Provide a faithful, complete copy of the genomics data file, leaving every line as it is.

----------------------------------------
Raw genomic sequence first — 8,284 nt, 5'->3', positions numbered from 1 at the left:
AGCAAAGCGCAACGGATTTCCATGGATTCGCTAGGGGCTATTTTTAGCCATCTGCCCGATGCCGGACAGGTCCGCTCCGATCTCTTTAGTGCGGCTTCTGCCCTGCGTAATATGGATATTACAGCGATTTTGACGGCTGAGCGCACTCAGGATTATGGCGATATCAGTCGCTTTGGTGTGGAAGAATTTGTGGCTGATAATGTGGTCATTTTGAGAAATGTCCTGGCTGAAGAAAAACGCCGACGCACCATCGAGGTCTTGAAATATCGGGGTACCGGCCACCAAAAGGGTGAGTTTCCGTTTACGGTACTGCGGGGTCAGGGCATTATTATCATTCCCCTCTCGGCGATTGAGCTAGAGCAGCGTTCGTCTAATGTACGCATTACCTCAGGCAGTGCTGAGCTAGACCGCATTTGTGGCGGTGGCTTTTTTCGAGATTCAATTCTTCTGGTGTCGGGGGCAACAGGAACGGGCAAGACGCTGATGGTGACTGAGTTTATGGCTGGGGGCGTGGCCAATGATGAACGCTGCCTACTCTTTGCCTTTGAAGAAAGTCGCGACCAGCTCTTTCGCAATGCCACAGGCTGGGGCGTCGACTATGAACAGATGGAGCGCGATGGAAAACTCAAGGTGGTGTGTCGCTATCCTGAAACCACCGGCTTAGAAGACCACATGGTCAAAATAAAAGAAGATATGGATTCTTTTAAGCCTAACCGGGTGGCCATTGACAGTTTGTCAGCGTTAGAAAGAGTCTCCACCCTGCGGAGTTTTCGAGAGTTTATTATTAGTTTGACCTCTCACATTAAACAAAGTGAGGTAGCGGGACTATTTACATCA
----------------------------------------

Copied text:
Raw genomic sequence first — 8,284 nt, 5'->3', positions numbered from 1 at the left:
AGCAAAGCGCAACGGATTTCCATGGATTCGCTAGGGGCTATTTTTAGCCATCTGCCCGATGCCGGACAGGTCCGCTCCGATCTCTTTAGTGCGGCTTCTGCCCTGCGTAATATGGATATTACAGCGATTTTGACGGCTGAGCGCACTCAGGATTATGGCGATATCAGTCGCTTTGGTGTGGAAGAATTTGTGGCTGATAATGTGGTCATTTTGAGAAATGTCCTGGCTGAAGAAAAACGCCGACGCACCATCGAGGTCTTGAAATATCGGGGTACCGGCCACCAAAAGGGTGAGTTTCCGTTTACGGTACTGCGGGGTCAGGGCATTATTATCATTCCCCTCTCGGCGATTGAGCTAGAGCAGCGTTCGTCTAATGTACGCATTACCTCAGGCAGTGCTGAGCTAGACCGCATTTGTGGCGGTGGCTTTTTTCGAGATTCAATTCTTCTGGTGTCGGGGGCAACAGGAACGGGCAAGACGCTGATGGTGACTGAGTTTATGGCTGGGGGCGTGGCCAATGATGAACGCTGCCTACTCTTTGCCTTTGAAGAAAGTCGCGACCAGCTCTTTCGCAATGCCACAGGCTGGGGCGTCGACTATGAACAGATGGAGCGCGATGGAAAACTCAAGGTGGTGTGTCGCTATCCTGAAACCACCGGCTTAGAAGACCACATGGTCAAAATAAAAGAAGATATGGATTCTTTTAAGCCTAACCGGGTGGCCATTGACAGTTTGTCAGCGTTAGAAAGAGTCTCCACCCTGCGGAGTTTTCGAGAGTTTATTATTAGTTTGACCTCTCACATTAAACAAAGTGAGGTAGCGGGACTATTTACATCA